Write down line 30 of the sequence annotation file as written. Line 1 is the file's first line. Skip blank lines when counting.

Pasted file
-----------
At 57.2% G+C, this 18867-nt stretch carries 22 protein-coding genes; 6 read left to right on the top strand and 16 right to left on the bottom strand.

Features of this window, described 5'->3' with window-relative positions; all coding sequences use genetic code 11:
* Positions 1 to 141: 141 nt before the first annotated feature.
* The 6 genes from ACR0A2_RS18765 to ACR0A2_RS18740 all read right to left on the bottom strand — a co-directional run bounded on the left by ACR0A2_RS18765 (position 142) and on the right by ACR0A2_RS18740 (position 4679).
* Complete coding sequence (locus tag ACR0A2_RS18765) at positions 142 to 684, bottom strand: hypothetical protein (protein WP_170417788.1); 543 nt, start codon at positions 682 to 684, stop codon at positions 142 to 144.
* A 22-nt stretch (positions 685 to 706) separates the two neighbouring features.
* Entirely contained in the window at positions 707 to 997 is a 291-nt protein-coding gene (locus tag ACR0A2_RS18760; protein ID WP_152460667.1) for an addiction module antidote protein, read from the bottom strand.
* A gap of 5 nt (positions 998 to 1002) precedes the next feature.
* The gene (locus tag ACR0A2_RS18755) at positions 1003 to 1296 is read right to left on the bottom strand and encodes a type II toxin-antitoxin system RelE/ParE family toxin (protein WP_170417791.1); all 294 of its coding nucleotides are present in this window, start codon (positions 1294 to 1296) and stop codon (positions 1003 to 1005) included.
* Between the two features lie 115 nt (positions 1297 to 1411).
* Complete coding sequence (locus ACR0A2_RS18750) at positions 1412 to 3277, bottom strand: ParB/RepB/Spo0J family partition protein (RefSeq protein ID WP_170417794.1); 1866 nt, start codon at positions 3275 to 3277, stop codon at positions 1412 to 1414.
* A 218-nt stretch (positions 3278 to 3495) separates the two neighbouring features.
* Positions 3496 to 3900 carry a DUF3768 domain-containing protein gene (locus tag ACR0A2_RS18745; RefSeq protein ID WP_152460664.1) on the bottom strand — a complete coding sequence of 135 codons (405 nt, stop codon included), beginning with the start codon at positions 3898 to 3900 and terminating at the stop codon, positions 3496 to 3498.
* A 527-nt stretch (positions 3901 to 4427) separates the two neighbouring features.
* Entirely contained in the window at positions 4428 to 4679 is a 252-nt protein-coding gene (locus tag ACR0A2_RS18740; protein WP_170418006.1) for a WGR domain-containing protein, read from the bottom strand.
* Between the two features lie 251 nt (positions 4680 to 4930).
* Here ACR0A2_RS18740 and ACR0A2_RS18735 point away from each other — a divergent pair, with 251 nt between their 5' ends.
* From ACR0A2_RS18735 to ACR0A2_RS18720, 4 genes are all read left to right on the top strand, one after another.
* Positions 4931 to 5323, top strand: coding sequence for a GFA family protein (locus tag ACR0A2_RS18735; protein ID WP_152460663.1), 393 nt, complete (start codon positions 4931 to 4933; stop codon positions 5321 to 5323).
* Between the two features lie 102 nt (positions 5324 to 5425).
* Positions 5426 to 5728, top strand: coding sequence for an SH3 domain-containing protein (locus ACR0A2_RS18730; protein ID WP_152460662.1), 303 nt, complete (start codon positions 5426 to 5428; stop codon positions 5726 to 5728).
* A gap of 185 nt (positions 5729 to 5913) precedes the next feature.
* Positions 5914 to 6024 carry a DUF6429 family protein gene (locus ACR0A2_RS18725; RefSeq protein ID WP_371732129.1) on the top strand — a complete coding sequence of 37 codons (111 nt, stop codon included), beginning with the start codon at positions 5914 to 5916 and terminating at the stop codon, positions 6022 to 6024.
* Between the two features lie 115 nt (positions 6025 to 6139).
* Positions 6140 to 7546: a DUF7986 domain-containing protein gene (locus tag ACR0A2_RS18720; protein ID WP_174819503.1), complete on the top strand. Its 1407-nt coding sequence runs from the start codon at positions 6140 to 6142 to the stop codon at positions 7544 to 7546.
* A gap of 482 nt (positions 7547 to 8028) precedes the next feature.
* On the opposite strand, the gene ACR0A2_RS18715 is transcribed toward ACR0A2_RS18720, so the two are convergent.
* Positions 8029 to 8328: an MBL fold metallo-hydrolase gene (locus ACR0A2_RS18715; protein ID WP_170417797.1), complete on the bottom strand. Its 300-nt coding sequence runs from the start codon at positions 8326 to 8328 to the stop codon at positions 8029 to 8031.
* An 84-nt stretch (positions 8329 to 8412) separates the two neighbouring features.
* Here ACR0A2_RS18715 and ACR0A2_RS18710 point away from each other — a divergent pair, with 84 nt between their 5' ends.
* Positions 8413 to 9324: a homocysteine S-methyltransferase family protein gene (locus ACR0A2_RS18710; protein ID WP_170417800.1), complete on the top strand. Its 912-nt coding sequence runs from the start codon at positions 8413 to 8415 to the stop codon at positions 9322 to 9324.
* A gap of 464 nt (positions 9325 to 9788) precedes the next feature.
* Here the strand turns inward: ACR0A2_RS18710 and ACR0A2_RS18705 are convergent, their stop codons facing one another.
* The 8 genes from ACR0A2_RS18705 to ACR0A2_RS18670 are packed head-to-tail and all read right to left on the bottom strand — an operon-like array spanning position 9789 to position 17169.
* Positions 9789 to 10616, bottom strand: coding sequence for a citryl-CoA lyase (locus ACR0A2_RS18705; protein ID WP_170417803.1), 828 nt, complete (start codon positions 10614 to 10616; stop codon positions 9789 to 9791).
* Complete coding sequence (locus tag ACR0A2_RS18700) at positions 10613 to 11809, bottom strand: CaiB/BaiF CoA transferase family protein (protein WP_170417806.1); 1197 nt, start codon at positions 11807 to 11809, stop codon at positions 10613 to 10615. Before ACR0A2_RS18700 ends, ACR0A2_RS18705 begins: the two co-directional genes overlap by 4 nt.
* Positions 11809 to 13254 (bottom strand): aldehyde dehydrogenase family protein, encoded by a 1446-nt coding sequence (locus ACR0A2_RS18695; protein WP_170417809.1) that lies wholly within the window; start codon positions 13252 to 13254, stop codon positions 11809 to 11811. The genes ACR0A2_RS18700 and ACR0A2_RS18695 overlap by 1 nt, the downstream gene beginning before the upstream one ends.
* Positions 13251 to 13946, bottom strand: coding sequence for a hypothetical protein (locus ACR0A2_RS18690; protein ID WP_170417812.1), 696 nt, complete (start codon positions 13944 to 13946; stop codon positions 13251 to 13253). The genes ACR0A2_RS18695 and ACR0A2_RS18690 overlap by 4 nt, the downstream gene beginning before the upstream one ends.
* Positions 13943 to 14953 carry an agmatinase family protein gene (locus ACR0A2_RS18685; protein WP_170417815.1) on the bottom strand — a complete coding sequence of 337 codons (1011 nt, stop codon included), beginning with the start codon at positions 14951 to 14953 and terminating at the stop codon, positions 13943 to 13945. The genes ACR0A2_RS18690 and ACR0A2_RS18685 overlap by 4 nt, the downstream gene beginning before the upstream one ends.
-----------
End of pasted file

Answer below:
* Here ACR0A2_RS18715 and ACR0A2_RS18710 point away from each other — a divergent pair, with 84 nt between their 5' ends.